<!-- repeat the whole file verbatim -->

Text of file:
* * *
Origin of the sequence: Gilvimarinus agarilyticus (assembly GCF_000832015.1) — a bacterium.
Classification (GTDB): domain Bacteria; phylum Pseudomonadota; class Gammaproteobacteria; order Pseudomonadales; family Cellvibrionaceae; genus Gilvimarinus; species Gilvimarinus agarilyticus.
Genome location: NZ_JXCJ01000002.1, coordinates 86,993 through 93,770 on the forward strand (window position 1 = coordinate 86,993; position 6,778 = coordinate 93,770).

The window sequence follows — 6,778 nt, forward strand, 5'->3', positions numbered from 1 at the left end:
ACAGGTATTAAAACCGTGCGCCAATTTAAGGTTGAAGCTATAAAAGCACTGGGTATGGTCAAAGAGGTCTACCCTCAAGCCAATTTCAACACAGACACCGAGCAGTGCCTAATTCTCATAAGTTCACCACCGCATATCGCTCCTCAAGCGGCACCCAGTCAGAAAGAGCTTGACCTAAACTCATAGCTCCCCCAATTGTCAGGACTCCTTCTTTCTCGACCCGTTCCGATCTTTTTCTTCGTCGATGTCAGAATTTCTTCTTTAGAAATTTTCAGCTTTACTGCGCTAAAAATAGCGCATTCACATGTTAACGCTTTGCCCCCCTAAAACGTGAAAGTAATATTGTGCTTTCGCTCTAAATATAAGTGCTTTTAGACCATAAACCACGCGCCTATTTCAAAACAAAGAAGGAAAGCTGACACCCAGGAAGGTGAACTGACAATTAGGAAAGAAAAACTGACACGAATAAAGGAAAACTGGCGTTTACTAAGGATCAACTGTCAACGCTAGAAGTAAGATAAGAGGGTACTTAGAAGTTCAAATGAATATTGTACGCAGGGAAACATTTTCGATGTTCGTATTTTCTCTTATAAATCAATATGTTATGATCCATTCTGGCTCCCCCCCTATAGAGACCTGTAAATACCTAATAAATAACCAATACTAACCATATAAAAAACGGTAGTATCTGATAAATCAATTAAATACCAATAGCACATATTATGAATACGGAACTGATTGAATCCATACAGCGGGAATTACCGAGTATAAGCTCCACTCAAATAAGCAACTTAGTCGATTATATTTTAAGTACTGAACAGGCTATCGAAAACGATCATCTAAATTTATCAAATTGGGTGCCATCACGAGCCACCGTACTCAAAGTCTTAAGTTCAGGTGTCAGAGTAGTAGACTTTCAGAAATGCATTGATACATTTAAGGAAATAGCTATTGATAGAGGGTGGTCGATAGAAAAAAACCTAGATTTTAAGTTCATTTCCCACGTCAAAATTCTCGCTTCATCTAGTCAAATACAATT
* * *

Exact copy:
Origin of the sequence: Gilvimarinus agarilyticus (assembly GCF_000832015.1) — a bacterium.
Classification (GTDB): domain Bacteria; phylum Pseudomonadota; class Gammaproteobacteria; order Pseudomonadales; family Cellvibrionaceae; genus Gilvimarinus; species Gilvimarinus agarilyticus.
Genome location: NZ_JXCJ01000002.1, coordinates 86,993 through 93,770 on the forward strand (window position 1 = coordinate 86,993; position 6,778 = coordinate 93,770).

The window sequence follows — 6,778 nt, forward strand, 5'->3', positions numbered from 1 at the left end:
ACAGGTATTAAAACCGTGCGCCAATTTAAGGTTGAAGCTATAAAAGCACTGGGTATGGTCAAAGAGGTCTACCCTCAAGCCAATTTCAACACAGACACCGAGCAGTGCCTAATTCTCATAAGTTCACCACCGCATATCGCTCCTCAAGCGGCACCCAGTCAGAAAGAGCTTGACCTAAACTCATAGCTCCCCCAATTGTCAGGACTCCTTCTTTCTCGACCCGTTCCGATCTTTTTCTTCGTCGATGTCAGAATTTCTTCTTTAGAAATTTTCAGCTTTACTGCGCTAAAAATAGCGCATTCACATGTTAACGCTTTGCCCCCCTAAAACGTGAAAGTAATATTGTGCTTTCGCTCTAAATATAAGTGCTTTTAGACCATAAACCACGCGCCTATTTCAAAACAAAGAAGGAAAGCTGACACCCAGGAAGGTGAACTGACAATTAGGAAAGAAAAACTGACACGAATAAAGGAAAACTGGCGTTTACTAAGGATCAACTGTCAACGCTAGAAGTAAGATAAGAGGGTACTTAGAAGTTCAAATGAATATTGTACGCAGGGAAACATTTTCGATGTTCGTATTTTCTCTTATAAATCAATATGTTATGATCCATTCTGGCTCCCCCCCTATAGAGACCTGTAAATACCTAATAAATAACCAATACTAACCATATAAAAAACGGTAGTATCTGATAAATCAATTAAATACCAATAGCACATATTATGAATACGGAACTGATTGAATCCATACAGCGGGAATTACCGAGTATAAGCTCCACTCAAATAAGCAACTTAGTCGATTATATTTTAAGTACTGAACAGGCTATCGAAAACGATCATCTAAATTTATCAAATTGGGTGCCATCACGAGCCACCGTACTCAAAGTCTTAAGTTCAGGTGTCAGAGTAGTAGACTTTCAGAAATGCATTGATACATTTAAGGAAATAGCTATTGATAGAGGGTGGTCGATAGAAAAAAACCTAGATTTTAAGTTCATTTCCCACGTCAAAATTCTCGCTTCATCTAGTCAAATACAATT